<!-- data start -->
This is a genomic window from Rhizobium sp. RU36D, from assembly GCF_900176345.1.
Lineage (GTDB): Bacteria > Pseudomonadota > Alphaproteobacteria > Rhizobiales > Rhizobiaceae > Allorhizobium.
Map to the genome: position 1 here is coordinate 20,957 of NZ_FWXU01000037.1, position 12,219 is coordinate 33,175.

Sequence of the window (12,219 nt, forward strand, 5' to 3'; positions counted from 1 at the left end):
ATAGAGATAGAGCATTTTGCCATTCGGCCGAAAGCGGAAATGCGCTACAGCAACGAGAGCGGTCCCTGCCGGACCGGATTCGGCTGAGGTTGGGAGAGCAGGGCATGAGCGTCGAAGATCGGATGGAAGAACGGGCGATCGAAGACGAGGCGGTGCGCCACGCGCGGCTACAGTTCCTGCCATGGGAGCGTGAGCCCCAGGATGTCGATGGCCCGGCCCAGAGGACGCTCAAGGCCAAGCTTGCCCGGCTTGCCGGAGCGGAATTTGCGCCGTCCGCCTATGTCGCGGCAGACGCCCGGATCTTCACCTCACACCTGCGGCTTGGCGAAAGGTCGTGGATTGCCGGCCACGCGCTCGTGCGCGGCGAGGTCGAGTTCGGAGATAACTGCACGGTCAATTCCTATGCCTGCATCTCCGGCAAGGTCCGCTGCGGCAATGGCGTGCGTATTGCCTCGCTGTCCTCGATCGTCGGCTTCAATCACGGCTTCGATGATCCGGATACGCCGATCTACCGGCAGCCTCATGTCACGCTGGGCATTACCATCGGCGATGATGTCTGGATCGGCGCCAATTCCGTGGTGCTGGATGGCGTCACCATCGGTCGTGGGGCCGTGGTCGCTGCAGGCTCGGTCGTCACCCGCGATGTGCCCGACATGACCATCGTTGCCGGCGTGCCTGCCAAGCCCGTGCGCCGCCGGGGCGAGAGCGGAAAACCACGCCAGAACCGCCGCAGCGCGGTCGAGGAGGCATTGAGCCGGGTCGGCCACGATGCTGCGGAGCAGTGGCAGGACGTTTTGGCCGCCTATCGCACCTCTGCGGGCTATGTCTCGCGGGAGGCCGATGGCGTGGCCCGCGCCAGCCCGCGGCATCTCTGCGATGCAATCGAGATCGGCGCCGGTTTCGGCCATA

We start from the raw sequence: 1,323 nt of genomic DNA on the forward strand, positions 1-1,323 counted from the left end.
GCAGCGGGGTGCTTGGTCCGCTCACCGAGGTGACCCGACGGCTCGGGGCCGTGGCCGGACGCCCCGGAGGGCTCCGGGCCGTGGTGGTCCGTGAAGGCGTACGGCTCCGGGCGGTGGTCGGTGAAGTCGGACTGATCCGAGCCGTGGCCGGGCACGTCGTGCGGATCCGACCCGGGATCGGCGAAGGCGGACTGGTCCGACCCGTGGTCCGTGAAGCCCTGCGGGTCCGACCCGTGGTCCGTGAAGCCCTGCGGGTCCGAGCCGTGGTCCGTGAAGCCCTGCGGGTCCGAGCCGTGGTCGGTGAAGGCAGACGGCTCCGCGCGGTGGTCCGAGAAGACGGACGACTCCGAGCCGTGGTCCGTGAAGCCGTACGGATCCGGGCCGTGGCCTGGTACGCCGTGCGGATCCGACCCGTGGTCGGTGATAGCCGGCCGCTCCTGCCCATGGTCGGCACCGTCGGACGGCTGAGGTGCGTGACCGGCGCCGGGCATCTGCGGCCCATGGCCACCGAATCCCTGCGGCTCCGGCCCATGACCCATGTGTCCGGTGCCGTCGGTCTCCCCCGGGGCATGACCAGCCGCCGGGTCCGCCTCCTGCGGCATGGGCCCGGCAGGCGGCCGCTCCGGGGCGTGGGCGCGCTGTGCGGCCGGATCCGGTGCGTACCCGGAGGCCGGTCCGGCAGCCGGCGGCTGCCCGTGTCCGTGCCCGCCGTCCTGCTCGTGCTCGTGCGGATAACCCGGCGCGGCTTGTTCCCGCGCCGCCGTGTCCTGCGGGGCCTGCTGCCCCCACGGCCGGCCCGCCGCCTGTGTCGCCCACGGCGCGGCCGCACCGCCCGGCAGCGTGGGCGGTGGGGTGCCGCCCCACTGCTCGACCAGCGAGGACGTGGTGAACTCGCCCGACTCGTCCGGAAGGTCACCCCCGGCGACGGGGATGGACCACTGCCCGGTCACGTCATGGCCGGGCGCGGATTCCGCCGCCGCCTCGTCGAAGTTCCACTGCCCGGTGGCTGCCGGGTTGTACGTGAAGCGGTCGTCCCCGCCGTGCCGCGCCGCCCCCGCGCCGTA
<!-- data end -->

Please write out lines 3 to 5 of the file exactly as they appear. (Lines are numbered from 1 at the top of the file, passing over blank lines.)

Map to the genome: position 1 here is coordinate 20,957 of NZ_FWXU01000037.1, position 12,219 is coordinate 33,175.

Sequence of the window (12,219 nt, forward strand, 5' to 3'; positions counted from 1 at the left end):
ATAGAGATAGAGCATTTTGCCATTCGGCCGAAAGCGGAAATGCGCTACAGCAACGAGAGCGGTCCCTGCCGGACCGGATTCGGCTGAGGTTGGGAGAGCAGGGCATGAGCGTCGAAGATCGGATGGAAGAACGGGCGATCGAAGACGAGGCGGTGCGCCACGCGCGGCTACAGTTCCTGCCATGGGAGCGTGAGCCCCAGGATGTCGATGGCCCGGCCCAGAGGACGCTCAAGGCCAAGCTTGCCCGGCTTGCCGGAGCGGAATTTGCGCCGTCCGCCTATGTCGCGGCAGACGCCCGGATCTTCACCTCACACCTGCGGCTTGGCGAAAGGTCGTGGATTGCCGGCCACGCGCTCGTGCGCGGCGAGGTCGAGTTCGGAGATAACTGCACGGTCAATTCCTATGCCTGCATCTCCGGCAAGGTCCGCTGCGGCAATGGCGTGCGTATTGCCTCGCTGTCCTCGATCGTCGGCTTCAATCACGGCTTCGATGATCCGGATACGCCGATCTACCGGCAGCCTCATGTCACGCTGGGCATTACCATCGGCGATGATGTCTGGATCGGCGCCAATTCCGTGGTGCTGGATGGCGTCACCATCGGTCGTGGGGCCGTGGTCGCTGCAGGCTCGGTCGTCACCCGCGATGTGCCCGACATGACCATCGTTGCCGGCGTGCCTGCCAAGCCCGTGCGCCGCCGGGGCGAGAGCGGAAAACCACGCCAGAACCGCCGCAGCGCGGTCGAGGAGGCATTGAGCCGGGTCGGCCACGATGCTGCGGAGCAGTGGCAGGACGTTTTGGCCGCCTATCGCACCTCTGCGGGCTATGTCTCGCGGGAGGCCGATGGCGTGGCCCGCGCCAGCCCGCGGCATCTCTGCGATGCAATCGAGATCGGCGCCGGTTTCGGCCATA